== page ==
In a new, international book Robin Hambleton examines the role of civic leadership in fostering the creation of inclusive cities. The analysis presented in Leading the Inclusive City suggests that place-based leadership can make an important difference to the quality of life in a city, notwithstanding the pressures of global forces. Innovation Story 2 in the book, which draws on the Bristol Civic Leadership Project research, provides insights on the impact of the mayoral model of governance in Bristol. More information:
With the debate on devolution and metro-mayors in mind, David Sweeting discusses some of the initial findings from the Bristol Civic Leadership Project on the School for Policy Studies blog.
Far from being a positive example of decentralisation, Robin Hambleton argues that George Osborne’s proposals for ‘devo Manc’ are the latest example of ‘centralisation on steroids’.
You can read the argument in full on the LSE British Politics and Policy blog.
Significant insights that are emerging from the Bristol Civic Leadership Project are contained in a short ‘Policy Briefing’, published via Policy Bristol.
The Briefing, written by David Sweeting (University of Bristol) and Robin Hambleton (University of the West of England, Bristol), shows a dramatic increase in the public visibility of civic leadership in the city. This increase in visibility, however, is not accompanied by similar increases in public perceptions of trust in the council, nor views about representation in decision-making in the city.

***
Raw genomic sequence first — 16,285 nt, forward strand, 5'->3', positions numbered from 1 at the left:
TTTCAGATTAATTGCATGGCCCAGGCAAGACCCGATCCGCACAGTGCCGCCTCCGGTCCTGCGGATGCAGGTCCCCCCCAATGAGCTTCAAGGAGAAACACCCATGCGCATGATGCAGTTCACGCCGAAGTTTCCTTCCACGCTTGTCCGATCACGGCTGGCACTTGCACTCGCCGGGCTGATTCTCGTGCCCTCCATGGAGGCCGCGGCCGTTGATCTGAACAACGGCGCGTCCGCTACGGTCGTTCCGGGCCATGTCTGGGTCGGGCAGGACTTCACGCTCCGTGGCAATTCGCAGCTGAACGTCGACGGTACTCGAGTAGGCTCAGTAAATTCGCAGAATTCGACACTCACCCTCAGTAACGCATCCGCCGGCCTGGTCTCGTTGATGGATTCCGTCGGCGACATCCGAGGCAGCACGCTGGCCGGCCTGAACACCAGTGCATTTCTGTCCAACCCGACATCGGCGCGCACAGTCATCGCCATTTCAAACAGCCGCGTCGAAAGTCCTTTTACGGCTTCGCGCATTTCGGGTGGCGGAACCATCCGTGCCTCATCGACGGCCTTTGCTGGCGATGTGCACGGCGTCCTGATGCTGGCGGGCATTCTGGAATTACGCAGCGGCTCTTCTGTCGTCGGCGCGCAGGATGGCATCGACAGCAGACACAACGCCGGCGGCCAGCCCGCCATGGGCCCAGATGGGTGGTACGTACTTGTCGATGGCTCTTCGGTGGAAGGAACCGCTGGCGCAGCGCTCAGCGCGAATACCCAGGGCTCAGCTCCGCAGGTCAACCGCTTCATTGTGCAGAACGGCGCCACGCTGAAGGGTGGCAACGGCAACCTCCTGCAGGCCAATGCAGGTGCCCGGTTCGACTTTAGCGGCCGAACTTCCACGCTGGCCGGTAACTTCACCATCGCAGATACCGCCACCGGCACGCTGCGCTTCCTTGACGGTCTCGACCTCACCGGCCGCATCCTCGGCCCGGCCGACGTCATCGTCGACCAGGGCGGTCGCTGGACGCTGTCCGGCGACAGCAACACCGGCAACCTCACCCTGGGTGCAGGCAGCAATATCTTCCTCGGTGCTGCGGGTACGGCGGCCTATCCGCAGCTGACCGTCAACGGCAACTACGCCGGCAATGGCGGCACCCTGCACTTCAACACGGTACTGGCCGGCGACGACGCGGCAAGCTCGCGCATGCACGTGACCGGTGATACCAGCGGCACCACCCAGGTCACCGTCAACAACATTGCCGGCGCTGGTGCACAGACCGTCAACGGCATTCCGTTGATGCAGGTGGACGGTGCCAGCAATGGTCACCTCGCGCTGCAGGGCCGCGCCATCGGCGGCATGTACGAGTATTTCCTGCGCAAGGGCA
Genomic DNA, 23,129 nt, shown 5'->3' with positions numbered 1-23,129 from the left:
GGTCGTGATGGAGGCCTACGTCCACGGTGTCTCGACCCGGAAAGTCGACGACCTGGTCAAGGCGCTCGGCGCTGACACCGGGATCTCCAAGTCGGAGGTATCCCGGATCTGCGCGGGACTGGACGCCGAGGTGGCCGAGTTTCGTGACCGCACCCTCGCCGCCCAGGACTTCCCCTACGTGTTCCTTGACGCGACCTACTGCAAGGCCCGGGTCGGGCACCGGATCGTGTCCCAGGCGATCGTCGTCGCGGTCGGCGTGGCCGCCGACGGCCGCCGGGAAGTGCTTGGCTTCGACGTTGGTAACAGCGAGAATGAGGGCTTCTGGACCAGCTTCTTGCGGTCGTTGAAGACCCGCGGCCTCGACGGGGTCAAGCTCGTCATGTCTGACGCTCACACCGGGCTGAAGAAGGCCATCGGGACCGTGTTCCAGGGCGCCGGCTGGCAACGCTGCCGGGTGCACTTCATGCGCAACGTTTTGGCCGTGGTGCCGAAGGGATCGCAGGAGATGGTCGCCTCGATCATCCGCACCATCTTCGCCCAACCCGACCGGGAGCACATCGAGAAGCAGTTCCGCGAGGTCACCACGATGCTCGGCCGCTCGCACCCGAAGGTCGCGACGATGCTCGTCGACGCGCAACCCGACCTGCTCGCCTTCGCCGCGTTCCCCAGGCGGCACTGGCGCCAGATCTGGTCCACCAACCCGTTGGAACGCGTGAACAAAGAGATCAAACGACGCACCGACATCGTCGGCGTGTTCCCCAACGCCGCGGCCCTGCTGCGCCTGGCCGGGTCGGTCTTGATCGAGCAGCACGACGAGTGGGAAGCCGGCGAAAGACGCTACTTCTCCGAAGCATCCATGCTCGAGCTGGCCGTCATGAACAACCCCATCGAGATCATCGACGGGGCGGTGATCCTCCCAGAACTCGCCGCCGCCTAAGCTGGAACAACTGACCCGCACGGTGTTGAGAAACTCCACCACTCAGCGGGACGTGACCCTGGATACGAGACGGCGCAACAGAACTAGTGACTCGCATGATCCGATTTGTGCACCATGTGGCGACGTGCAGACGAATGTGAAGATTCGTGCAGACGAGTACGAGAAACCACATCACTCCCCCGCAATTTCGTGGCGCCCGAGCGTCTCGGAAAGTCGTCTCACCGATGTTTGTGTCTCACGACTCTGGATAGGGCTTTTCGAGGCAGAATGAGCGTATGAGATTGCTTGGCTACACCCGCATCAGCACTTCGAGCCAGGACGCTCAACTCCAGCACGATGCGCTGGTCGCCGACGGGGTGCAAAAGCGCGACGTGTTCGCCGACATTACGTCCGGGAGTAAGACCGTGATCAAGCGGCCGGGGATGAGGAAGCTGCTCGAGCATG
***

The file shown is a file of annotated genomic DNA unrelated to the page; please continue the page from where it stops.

You can download the briefing here: BCLP Policy Briefing October 2014
The work that the Bristol Civic Leadership Project team has been undertaking is contributing to academic debates on city leadership. An article by Robin Hambleton and David Sweeting has appeared in the journal Public Money & Management, in a themed issue on directly elected mayors alongside contributions on Germany, Australia and New Zealand, and other English cities. The article, called ‘Innovation in urban political leadership. Reflections on the introduction of a directly-elected mayor in Bristol, UK’, draws on data gathered before the introduction of the mayoral system in the city.
The issue is available via academic subscription on this link.
Hambleton, R. and Sweeting D. (2014) ‘Innovation in urban political leadership. Reflections on the introduction of a directly-elected mayor in Bristol, UK’, Public Money & Management, Vol. 34, Iss. 5, 315-322
This week David joined Alex for the first of his Policy Unpacked podcasts. The discussion focused on elected mayors. You can listen to the discussion here.
We’ve appeared in various places around the blogosphere over recent months talking about mayors, local government and local democracy.
Here’s a round up of some of our activity. Continue reading